Client reported tool (https://www.uvm.edu/htpasswd) wasn’t behaving.
Some time ago, the webteam decided to change their convention for providing friendly urls. They create a friendly alias in htdocs, and point it at a folder named website in the owners home directory. For example,
https://www.uvm.edu/~ugrsrch/ , files in /users/u/g/ugrsrch/public_html
https://www.uvm.edu/ugresearch/ , files in /users/u/g/ugrsrch/website
(Never mind that if both folders exist, these are now two distinct websites. Holy broken bookmarks and more, Batman.)
So, the password utility at
needed to be updated to recognize the existence and priority of a website folder. this was actually pretty easy. The tricky part is the construction of .htaccess . Given a REMOTE_USER of kapoodle, it is easy enough to generate this, to force SSL:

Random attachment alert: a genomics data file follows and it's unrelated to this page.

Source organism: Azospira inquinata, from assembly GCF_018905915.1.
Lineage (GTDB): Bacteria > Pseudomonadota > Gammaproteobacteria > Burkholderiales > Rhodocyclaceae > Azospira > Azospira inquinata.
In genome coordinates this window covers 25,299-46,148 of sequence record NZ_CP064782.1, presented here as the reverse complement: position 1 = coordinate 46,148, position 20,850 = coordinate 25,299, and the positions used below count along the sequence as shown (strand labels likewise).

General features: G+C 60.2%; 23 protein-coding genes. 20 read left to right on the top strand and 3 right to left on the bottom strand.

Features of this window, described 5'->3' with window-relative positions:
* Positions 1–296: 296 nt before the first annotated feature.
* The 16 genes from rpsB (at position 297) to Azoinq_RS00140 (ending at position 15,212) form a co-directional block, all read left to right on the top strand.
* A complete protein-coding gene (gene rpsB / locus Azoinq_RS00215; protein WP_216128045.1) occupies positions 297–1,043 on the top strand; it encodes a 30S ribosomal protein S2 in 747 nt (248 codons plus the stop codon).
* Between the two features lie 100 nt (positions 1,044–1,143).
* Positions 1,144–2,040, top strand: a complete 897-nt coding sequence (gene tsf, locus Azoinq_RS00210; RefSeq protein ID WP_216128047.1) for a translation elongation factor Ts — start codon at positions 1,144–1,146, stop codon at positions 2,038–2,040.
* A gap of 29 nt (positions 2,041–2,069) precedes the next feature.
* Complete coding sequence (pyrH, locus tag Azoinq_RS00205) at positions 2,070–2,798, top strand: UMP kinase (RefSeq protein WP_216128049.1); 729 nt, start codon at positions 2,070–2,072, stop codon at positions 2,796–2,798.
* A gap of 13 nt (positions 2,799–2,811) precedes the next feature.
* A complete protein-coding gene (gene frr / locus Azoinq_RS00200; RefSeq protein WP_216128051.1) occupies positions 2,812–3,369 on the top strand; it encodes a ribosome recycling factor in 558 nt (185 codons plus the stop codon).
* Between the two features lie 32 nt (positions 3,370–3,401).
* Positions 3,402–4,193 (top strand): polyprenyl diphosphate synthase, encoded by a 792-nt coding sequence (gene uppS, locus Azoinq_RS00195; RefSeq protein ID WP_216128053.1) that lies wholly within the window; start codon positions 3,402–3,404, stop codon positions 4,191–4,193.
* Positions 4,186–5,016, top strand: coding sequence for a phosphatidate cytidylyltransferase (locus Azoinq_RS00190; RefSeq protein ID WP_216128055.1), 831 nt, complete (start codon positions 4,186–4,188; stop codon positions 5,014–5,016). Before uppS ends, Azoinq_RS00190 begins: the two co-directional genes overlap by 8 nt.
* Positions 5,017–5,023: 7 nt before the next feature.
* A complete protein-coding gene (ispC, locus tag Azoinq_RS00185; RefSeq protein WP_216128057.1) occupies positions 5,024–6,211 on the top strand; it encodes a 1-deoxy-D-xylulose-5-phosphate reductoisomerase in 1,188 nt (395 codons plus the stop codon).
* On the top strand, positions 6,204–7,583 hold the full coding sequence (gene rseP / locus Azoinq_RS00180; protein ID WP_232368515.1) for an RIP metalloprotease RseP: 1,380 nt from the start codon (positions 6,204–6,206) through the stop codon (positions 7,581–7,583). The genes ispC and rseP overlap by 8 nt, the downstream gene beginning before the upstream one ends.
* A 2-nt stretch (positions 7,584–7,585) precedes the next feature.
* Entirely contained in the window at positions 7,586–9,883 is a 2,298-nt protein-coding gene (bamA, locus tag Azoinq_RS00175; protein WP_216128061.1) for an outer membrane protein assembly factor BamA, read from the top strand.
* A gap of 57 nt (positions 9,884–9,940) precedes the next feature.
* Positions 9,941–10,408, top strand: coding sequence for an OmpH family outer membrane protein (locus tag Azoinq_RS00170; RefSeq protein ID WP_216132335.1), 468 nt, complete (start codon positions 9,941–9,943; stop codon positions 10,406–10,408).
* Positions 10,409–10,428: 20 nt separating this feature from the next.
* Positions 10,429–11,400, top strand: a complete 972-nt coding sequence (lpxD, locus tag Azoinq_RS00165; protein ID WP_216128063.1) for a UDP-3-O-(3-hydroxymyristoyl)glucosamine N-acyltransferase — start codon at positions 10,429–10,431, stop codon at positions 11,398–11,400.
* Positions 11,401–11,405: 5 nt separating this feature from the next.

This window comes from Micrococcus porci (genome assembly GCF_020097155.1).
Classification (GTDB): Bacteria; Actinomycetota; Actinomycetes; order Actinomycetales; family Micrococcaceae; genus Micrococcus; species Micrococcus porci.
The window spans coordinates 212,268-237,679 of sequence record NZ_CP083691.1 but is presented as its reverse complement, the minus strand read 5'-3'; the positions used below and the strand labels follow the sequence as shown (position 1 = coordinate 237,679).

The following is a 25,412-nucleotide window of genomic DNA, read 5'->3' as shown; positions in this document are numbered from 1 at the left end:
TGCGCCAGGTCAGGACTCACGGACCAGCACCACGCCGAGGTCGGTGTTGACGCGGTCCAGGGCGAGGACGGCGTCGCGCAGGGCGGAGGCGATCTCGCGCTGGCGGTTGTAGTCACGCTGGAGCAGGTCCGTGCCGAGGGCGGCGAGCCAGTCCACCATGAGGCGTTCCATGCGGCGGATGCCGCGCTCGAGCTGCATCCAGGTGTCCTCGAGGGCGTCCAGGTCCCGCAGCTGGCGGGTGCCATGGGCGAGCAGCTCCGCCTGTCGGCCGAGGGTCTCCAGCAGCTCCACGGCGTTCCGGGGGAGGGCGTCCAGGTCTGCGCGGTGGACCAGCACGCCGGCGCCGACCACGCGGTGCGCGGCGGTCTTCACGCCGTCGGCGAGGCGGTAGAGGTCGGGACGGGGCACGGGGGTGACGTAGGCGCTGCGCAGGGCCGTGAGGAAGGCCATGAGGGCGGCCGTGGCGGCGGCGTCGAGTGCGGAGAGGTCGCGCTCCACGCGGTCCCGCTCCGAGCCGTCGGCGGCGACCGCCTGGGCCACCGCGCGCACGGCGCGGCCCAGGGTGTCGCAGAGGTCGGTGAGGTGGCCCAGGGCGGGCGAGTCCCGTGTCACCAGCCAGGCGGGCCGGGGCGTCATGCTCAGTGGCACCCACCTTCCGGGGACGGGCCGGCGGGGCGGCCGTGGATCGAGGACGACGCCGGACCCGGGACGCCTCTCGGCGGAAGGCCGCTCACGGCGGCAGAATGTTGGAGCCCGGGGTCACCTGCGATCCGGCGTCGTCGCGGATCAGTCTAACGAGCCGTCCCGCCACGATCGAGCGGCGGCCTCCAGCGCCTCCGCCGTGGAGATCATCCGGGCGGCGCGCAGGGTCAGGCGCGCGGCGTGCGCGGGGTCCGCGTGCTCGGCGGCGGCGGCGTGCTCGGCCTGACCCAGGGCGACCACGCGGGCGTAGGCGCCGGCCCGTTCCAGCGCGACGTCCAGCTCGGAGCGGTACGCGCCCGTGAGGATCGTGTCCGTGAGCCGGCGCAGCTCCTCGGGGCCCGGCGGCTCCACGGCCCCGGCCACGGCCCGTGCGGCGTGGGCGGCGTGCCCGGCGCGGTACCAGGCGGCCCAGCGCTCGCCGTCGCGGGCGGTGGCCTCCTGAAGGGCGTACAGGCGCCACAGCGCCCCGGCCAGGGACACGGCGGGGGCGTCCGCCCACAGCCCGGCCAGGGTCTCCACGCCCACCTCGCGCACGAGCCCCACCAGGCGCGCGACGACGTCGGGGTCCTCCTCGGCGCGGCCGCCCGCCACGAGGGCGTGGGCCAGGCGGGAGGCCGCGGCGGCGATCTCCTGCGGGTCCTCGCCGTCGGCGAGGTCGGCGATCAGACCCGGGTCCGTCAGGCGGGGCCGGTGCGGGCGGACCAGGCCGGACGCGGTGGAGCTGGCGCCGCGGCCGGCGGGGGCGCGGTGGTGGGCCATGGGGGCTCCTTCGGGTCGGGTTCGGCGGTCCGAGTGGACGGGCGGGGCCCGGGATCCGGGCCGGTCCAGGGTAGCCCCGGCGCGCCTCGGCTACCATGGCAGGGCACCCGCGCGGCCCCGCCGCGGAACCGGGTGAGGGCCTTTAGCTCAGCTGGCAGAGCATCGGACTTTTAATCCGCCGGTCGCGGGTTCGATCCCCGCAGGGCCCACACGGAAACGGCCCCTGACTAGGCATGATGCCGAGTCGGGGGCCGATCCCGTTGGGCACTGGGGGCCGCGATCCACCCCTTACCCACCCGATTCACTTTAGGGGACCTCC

ErrorDocument 403 https://www.uvm.edu/~kapoodle
But now our client wants http://www.uvm.edu/MyronKapoodle. How do I infer
ErrorDocument 403 https://www.uvm.edu/MyronKapoodle
turns out not to be an issue: On Mar 6, 2013, at 1:42 PM, Benjamin Coddington <email@example.com> wrote:
Wes, I don’t think you need to worry about forcing SSL for authentication
anymore. A couple years ago we wrote an apache module that monitors all the
server’s responses looking for the WWW-Authenticate: Basic header, and if
the response would be sent un-encrypted the server instead hijacks the
response and turns it into a redirect to the same location over SSL.
This nicely eliminated the possibility of sending WWW-Authenticate: Basic in
plain text, and I think it also means you don’t have to worry about
SSLRequireSSL and .htaccess-https for authentication purposes.